Despite all the uncertainties over reservoir sedimentation, it is extremely rare for a planned project to be stopped because of a lack of adequate sediment data. In fact, time and again dam planners have made hugely overoptimistic predictions that reservoirs will fill much more slowly than they actually do. Chixoy is one of a number of very expensive hydrodams built in Central America during the 1970s and 1980s with loans from the World Bank and Inter–American Development Bank despite the very high and accelerating rates of erosion in their watersheds. These dams are now rapidly filling with sediment, leaving small, impoverished countries like Guatemala, Honduras and Costa Rica with huge debts and in desperate need of building new power plants to reduce their dependence on their white–elephant dams. A team from the US Army Corps of Engineers concluded in 1993 that sedimentation could reduce the life of the 135 MW Cerron Grande Dam in El Salvador to 30 years – compared to the pre–construction prediction of 350 years.
In India, government statistics on eleven of the country’s reservoirs with capacities greater than one cubic kilometre show that all are filling with sediment faster than expected, with increases over assumed rates ranging from 130 per cent (Bhakra) to 1,650 per cent (Nizamsagar in Andhra Pradesh). A 1990 World Bank paper on watershed development concluded that in India, "erosion and [reservoir] sedimentation are not only severe and costly, but accelerating. It is now obvious that the original project estimates of expected sedimentation rates were faulty, based on too few reliable data over too short a period."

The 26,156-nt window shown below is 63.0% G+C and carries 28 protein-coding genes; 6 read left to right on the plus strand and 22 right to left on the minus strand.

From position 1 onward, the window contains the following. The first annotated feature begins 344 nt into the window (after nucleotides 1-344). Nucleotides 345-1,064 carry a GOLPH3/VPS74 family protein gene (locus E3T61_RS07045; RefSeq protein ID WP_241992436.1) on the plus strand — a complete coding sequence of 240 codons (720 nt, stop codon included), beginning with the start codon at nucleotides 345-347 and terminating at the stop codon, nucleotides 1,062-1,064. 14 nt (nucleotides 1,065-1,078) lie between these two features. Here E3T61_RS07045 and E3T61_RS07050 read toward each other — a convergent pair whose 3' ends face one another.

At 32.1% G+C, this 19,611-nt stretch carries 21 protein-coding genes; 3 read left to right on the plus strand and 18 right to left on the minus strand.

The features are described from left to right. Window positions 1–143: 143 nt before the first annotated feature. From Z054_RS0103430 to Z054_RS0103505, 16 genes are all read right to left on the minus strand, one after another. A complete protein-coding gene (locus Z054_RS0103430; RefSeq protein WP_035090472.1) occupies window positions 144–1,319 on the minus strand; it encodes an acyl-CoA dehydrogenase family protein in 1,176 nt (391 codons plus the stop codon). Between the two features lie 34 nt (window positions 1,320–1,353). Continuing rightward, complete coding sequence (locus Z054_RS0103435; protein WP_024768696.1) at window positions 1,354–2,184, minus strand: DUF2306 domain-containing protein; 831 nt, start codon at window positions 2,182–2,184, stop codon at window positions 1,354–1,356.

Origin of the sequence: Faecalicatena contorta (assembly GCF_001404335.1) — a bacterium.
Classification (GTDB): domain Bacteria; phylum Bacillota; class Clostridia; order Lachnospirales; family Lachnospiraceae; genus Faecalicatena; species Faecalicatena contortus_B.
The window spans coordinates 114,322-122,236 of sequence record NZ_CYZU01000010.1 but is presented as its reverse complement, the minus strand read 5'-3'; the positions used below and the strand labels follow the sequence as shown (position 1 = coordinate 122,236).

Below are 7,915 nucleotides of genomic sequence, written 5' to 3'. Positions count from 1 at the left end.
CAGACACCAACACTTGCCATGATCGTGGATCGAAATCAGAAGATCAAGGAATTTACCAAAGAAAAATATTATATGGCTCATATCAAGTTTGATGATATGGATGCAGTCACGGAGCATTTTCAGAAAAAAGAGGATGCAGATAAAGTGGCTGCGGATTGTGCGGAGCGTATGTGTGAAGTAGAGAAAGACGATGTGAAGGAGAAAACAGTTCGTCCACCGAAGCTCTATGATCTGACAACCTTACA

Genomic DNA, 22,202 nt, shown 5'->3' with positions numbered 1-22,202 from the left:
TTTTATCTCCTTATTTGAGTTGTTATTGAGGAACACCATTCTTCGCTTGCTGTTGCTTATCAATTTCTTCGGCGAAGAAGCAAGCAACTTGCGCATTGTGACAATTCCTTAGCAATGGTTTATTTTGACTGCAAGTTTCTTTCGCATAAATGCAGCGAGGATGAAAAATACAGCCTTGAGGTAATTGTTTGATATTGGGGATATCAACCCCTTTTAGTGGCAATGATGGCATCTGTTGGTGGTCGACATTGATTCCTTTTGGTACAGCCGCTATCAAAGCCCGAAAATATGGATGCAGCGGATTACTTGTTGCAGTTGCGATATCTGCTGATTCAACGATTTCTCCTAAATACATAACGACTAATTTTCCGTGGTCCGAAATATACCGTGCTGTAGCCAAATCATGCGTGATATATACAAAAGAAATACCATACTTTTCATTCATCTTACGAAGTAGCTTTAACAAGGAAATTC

Most modern dams are designed so that they can afford to lose some storage capacity without their performance being impaired – the part of a reservoir known as "dead storage" which lies beneath the elevation of the dam’s lowest outlet. However sediments do not build up evenly along a horizontal plane, so that some "live storage" is usually lost long before the dead storage is filled. At Tarbela Reservoir in Pakistan, for example, 12 per cent of the live storage had been lost by 1992 (after 18 years of operation) while 55 per cent of the dead storage was still empty of sediment.
The actual process of sediment deposition is unique to every reservoir and is impossible to predict accurately. In general, the coarser, heavier sediments, the gravel and sand, tend to settle out at the upper end of reservoir, forming a "backwater" delta which gradually advances toward the dam. The lighter sediments, the silt and clay, tend to be deposited nearer the dam. In 1983 the crest of Tarbela’s backwater delta had advanced to 19 kilometres from the dam: according to pre–construction predictions the delta should have been 48 kilometres behind the dam at this time. By 1991 the delta crest was just 14 kilometres from the dam.
"Watershed management" – including afforestation and the promotion of farming practices which reduce soil erosion – is frequently advocated as the best way of cutting sediment deposition in reservoirs. While these schemes may be recommended in project plans, they are rarely implemented: dam–building agencies are usually more interested in putting their funds toward building dams than planting trees and digging field terraces.
Overall, building a dam in a valley is much more likely to increase erosion than reduce it: dams open up remote areas to road–builders, developers, loggers, farmers and miners, accelerating deforestation and soil loss. When insufficient resettlement land is made available, oustee farming families may have no choice but to clear land further up the valley or hillside. In any case, deforestation and soil erosion are both increasing rapidly around the world, and it should be assumed when dams are built that soil erosion in their watershed will increase over the projected economic life of the reservoir.